Music continues to find a way during the pandemic, this time with Boston-based Cappella Clausura’s video production of the 17th-century female composer, Donna Chiara Margarita Cozzolani’s “Magnificat.”
The video is currently available for streaming on the organization’s website and YouTube.
Dedicated to presenting female composers’ works from the 9th-century to the present, Cappella Clausura’s production foregrounds Cozzolani’s circa 1650 masterpiece. Cozzolani wrote the work relating the Annunciation story according to the Gospel of Luke for Vespers service while cloistered in the convent of Santa Radegonda, Milan.
From start to finish, filming and editing the 10-minute piece took six months. Cappella Clausura Director Amelia LeClair recorded herself conducting in silence before sending the video to Theorbo player Catherine Liddell for the basso continuo track. With the foundation laid, 17 Capella Clausura vocalists recorded their individual parts. Videographer Christopher Pitts, in tight coordination with LeClair, expertly stitched the videos together.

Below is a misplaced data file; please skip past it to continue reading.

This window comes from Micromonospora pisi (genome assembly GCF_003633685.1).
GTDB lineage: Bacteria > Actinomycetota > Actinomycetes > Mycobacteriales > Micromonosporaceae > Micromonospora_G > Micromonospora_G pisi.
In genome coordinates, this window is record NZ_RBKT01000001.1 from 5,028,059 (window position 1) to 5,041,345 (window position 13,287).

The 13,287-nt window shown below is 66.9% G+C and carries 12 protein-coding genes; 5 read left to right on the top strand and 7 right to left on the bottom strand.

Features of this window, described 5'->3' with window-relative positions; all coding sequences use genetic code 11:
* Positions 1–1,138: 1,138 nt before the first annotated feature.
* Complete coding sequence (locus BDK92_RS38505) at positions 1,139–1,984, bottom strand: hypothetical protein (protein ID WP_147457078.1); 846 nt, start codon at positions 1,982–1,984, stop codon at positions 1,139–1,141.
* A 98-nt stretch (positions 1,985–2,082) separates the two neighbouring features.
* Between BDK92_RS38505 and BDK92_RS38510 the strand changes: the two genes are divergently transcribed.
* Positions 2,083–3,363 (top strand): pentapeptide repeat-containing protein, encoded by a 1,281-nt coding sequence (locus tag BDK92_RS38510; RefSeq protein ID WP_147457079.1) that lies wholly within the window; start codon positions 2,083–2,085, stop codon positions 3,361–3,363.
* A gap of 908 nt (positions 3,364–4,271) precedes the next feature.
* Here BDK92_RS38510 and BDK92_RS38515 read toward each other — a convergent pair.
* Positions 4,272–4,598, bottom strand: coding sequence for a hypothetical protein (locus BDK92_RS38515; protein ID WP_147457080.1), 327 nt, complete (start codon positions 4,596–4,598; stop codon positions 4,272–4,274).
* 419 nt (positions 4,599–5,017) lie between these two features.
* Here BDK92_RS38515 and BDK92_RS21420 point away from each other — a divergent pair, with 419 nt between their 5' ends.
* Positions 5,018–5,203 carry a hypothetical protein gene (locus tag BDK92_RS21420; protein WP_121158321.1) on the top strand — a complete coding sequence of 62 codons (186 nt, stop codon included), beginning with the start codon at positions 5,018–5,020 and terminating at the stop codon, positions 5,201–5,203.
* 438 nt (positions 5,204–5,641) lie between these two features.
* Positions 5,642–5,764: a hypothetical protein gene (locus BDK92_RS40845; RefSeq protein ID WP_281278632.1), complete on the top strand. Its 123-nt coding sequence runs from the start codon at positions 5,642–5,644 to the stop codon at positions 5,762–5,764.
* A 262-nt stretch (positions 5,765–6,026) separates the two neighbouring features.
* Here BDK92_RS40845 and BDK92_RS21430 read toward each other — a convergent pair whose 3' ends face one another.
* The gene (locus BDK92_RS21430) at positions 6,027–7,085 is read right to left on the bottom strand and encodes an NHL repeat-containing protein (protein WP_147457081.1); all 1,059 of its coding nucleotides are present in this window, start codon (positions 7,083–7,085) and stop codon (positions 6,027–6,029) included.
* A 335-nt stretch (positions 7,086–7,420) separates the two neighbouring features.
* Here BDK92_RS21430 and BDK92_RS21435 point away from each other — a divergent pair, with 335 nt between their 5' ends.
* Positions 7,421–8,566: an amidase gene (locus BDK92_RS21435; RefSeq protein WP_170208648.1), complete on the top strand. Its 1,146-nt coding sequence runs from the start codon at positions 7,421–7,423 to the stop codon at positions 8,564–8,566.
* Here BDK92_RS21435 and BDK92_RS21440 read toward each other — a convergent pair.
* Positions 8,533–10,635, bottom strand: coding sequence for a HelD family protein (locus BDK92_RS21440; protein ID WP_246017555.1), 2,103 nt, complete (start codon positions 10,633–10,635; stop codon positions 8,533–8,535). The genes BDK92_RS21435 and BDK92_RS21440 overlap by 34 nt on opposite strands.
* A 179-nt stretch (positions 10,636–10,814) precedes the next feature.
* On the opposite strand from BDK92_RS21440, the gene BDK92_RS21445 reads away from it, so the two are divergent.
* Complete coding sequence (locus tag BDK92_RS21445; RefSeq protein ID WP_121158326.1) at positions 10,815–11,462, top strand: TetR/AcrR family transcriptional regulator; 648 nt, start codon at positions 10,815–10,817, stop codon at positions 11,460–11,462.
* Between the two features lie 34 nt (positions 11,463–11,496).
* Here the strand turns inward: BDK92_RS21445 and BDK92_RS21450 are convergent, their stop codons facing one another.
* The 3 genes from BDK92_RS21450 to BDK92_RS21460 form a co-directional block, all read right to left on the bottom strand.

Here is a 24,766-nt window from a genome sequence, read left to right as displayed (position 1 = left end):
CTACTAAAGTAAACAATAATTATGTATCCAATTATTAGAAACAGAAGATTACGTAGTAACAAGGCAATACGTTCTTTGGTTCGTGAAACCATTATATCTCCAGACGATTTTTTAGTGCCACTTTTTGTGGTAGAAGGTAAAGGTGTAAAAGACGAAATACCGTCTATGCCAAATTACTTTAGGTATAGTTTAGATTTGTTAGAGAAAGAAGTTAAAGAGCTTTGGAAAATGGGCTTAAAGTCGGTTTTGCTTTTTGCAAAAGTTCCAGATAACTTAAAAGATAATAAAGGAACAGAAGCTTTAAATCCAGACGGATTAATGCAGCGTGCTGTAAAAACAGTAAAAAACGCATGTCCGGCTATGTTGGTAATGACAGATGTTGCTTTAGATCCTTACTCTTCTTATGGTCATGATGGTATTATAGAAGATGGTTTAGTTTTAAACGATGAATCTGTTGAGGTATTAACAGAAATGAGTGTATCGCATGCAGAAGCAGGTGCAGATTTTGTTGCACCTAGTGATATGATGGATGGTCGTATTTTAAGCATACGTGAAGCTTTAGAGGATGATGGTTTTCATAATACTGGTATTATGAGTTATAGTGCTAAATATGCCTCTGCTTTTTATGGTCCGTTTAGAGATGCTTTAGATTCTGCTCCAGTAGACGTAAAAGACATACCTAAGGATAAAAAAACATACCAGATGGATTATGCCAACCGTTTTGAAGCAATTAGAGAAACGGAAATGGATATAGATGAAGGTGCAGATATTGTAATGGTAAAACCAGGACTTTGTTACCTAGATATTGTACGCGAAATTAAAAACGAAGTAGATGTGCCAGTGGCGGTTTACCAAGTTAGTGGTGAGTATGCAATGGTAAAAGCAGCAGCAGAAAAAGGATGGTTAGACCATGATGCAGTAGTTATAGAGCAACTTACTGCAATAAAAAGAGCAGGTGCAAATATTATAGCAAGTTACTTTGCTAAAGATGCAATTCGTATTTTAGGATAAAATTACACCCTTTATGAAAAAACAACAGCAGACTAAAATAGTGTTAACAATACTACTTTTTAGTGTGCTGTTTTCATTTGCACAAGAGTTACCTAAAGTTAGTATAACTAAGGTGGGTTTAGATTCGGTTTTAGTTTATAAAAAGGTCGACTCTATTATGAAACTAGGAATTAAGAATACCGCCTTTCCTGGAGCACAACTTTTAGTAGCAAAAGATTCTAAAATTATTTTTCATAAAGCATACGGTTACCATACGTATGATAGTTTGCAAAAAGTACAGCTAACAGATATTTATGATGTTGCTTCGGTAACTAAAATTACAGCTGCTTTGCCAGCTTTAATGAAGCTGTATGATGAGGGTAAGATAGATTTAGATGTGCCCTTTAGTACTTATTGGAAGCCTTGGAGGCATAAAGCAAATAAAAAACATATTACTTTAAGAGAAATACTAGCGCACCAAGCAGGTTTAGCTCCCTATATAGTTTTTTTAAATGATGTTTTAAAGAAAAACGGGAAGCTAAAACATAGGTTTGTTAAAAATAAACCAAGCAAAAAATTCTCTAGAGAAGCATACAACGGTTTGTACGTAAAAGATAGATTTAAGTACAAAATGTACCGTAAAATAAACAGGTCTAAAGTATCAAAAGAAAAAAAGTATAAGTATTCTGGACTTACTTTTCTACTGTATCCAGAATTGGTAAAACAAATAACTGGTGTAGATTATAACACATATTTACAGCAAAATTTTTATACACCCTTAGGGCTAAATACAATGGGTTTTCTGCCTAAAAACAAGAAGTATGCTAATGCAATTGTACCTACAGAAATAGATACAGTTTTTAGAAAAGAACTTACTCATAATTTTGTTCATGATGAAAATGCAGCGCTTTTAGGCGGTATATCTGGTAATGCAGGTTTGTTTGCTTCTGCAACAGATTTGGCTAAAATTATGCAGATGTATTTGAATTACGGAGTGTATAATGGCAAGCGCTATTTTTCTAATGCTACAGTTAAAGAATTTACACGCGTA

“This was a truly monumental task and Chris and I spent countless hours on Facetime calls with his iPhone camera aimed at his computer screen getting this video just right,” said LeClair in the organization’s press release. “We are incredibly proud of the final product and grateful for Chris, our audio engineer James Zaner, and all of the performers who took part in this piece.”
Founded in 2004 by Choral Director Amelia LeClair to research, study, and perform the music of women composers, award-winning Cappella Clausura brings exquisite performances of music by women to today’s audiences, fostering an appreciation of the role of women as composers throughout history, and bringing women composers into the classical canon.